For many, she gives a mesmerizing performance. For me, this lack of a connection, a real and deep reason for what she is doing, a clear journey, a strong arc, traps her into not being able to really delve into the character. She’s not really given a way to dig below the surface.
And she never made me forget that every night after shooting she probably went back to the comfort of her trailer or motel room.
With Thomas Sadoski, the sad faced news director in Newsroom, as Strayed’s sad faced husband, and Laura Dern as her mother (Dern seems far too young to be Strayed’s mother here, though I suspect the problem is really that Witherspoon is far too old to play her daughter).
Perhaps it was all just a bit too, too new agey for me, too much a crystals and pyramids tale without the crystals and pyramids. Strayed’s story has obviously meant a lot to a lot of people and it’s more than quite possible that those who have read the book will find more in the film that I did.
But though the character had a clear outer direction and end point to go for (the PCT), the film didn’t provide her with clear inner ones.
I suspect that the filmmakers might have feared this because it all ends with a voice over from Strayed after reaching her journey’s end, one of those voice overs that is supposed to tell us whatever we were supposed to have gotten out of the story since we probably weren’t going to get it on our own. Unfortunately, it’s also one of those explanatory voice overs that never really explained anything to me.
Because of this, you have every right, and probably should, pay little heed to anything I have to say about the film. But the reason I left is that I could not for the life of me understand what Ullman was trying to do here.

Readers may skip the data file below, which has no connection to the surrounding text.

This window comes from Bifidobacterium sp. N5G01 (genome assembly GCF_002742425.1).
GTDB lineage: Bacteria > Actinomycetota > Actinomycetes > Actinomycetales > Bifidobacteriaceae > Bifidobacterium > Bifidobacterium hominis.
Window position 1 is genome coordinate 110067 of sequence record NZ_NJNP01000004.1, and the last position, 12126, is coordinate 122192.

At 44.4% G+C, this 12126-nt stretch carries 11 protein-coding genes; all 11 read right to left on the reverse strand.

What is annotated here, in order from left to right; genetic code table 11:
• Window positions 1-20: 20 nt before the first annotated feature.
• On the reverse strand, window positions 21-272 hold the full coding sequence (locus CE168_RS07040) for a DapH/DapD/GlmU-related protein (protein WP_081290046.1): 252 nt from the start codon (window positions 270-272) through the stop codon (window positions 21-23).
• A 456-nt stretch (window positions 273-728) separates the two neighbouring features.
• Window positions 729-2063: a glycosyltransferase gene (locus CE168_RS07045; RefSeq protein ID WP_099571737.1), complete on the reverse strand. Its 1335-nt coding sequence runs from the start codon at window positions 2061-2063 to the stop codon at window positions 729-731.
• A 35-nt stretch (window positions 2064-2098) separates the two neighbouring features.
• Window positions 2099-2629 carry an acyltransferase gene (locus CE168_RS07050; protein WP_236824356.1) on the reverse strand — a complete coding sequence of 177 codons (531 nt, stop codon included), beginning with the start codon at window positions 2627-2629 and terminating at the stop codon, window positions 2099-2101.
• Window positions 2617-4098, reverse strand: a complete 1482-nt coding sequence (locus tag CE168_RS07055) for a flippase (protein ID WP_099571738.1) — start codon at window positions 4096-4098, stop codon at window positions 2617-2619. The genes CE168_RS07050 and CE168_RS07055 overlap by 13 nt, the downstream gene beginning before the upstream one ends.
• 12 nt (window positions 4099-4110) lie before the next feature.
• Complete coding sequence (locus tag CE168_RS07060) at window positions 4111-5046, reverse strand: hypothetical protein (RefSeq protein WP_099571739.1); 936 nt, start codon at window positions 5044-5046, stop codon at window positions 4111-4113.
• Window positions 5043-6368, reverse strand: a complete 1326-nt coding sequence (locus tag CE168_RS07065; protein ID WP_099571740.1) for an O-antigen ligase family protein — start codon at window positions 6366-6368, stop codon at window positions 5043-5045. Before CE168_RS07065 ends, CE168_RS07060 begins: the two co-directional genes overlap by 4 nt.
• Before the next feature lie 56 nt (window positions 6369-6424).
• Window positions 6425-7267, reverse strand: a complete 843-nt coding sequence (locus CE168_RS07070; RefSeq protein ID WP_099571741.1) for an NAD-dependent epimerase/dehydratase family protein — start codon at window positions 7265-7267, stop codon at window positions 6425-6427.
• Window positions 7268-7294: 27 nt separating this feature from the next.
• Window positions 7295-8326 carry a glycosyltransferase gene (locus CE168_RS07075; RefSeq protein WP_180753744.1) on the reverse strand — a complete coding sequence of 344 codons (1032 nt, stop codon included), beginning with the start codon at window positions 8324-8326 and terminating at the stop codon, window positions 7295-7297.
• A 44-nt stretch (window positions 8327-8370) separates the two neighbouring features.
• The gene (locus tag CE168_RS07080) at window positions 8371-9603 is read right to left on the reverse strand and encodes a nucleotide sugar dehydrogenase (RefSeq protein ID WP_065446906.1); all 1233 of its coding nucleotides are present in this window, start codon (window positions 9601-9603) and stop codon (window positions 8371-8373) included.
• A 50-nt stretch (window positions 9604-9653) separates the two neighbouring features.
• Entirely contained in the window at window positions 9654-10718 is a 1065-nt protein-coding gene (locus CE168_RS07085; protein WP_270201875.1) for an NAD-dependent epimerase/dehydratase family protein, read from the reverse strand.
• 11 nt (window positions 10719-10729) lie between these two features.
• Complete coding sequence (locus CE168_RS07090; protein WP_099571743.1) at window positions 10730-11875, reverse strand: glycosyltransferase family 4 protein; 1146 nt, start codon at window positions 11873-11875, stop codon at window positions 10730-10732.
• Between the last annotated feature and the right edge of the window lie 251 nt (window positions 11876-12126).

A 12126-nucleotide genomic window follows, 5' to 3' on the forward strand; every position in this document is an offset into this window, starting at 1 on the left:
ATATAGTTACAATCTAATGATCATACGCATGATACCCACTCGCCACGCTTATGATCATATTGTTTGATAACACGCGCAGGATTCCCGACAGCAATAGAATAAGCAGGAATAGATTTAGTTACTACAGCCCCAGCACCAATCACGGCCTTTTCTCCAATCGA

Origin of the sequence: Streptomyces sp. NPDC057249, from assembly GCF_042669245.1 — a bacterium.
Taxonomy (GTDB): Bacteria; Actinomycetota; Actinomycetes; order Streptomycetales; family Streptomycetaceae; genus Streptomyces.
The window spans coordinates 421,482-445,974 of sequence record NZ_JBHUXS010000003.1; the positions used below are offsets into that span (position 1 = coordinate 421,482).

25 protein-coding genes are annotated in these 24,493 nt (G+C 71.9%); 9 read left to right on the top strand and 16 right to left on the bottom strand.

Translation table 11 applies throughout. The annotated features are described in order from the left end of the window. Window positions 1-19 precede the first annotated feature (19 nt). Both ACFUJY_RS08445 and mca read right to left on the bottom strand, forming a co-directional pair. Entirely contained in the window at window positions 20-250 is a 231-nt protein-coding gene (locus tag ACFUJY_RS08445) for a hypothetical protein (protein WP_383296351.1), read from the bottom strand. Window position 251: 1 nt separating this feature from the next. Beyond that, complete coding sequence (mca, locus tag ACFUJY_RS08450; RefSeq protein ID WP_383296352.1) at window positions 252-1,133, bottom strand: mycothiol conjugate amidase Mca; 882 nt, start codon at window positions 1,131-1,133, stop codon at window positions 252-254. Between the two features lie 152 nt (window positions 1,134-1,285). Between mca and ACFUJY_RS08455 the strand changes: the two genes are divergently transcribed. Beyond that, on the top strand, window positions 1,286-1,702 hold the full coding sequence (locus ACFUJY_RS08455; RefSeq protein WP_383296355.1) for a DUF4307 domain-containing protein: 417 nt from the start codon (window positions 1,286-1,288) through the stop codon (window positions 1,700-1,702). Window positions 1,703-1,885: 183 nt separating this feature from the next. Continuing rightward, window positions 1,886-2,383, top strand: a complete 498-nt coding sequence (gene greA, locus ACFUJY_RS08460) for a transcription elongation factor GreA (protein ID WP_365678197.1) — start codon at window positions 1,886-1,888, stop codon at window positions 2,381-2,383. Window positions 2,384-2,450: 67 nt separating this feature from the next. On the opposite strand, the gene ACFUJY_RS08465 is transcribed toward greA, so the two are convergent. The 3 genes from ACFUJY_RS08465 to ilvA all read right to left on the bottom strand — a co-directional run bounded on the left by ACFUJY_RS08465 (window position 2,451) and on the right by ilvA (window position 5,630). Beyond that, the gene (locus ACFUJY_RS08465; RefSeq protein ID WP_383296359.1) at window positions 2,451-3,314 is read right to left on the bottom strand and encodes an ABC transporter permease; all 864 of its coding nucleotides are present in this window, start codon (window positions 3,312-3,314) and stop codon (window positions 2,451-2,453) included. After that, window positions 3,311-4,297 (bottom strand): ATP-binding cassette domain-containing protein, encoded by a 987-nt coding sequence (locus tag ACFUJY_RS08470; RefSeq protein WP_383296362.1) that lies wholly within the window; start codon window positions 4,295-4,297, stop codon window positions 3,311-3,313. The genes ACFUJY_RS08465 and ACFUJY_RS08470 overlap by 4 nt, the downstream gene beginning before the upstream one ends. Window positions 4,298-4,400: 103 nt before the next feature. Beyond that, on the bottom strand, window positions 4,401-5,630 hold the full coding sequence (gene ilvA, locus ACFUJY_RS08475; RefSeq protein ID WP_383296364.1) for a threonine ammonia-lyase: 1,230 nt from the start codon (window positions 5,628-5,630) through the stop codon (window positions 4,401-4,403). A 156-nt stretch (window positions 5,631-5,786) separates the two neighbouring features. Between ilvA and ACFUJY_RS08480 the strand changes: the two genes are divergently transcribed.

At the time the play was written, there were three major playwrights who dramatized the battle of the sexes. For Henrik Ibsen, the relationship between men and women was a social issue. For George Bernard Shaw, it was the outgrowth of evolutionary inevitability driven by something he called the life force.
But for Strindberg, the battle of the sexes was a knock down drag out fight worthy of Ali and Liston. Both sides vied for power and would stop at nothing to gain control over the opposite sex. Sometimes the female won (as in The Father), sometimes the male (as in Miss Julie).
When I think of Miss Julie and the way the central characters interact (the high born daughter of a nobleman and her father’s low born valet), I think of the classic scene from The Postman Always Rings Twice where Lana Turner’s character applies lipstick to her pouty mouth and then drops it for John Garfield’s character to pick up. He does, but instead of returning it to her as she planned, he holds it out for her to come to him. She does, takes it, walks away, but refuses to let him have the upper hand by continuing applying her makeup with deep come fuck me eyes.
This is how I see Miss Julie.
But for Ullman, the story is driven more by the neuroses of a Woody Allen film, both characters filled with guilt and self doubt, whining and wailing about their lot in life.
The scene that finally drove me from the theater is the one immediately following the two characters having sex. In Ullman’s version, John, the valet, leaves the room of consummation filled with despair and inner turmoil over what he has done, terrified of what might happen if his master finds out and regretting immediately what happened.
In the play, in contrast, Julie starts out having all the power in the relationship since she is a member of the ruling class. The two spar for control until they end up in a room alone and the inevitable happens. When John leaves the room, his attitude is “I nailed here, I nailed her good”, relishing in the upper hand he now has over his conquest. Julie leaves the room destroyed, having lost all the power she once had.
In the end, I fully admit it could be me. I could be one of those people unable to accept a new and insightful vision of an old classic. And if so, I plead guilty.
But I just didn’t get it and didn’t see the point of sticking around not getting it for the hour remaining.
With Jessica Chastain as Julie, Colin Farrell as John and Samantha Morton as Kathleen the cook who is in love with John. Farrell brings his sexy vibrancy to the role and one can’t look away from his dark, piercing looks. Chastain does her best, but since her character no longer makes a lot of sense, there isn’t a lot she could do (Farrell has the same problem). Morton perhaps comes off best in the quietest role, who finds meaning in life through religion.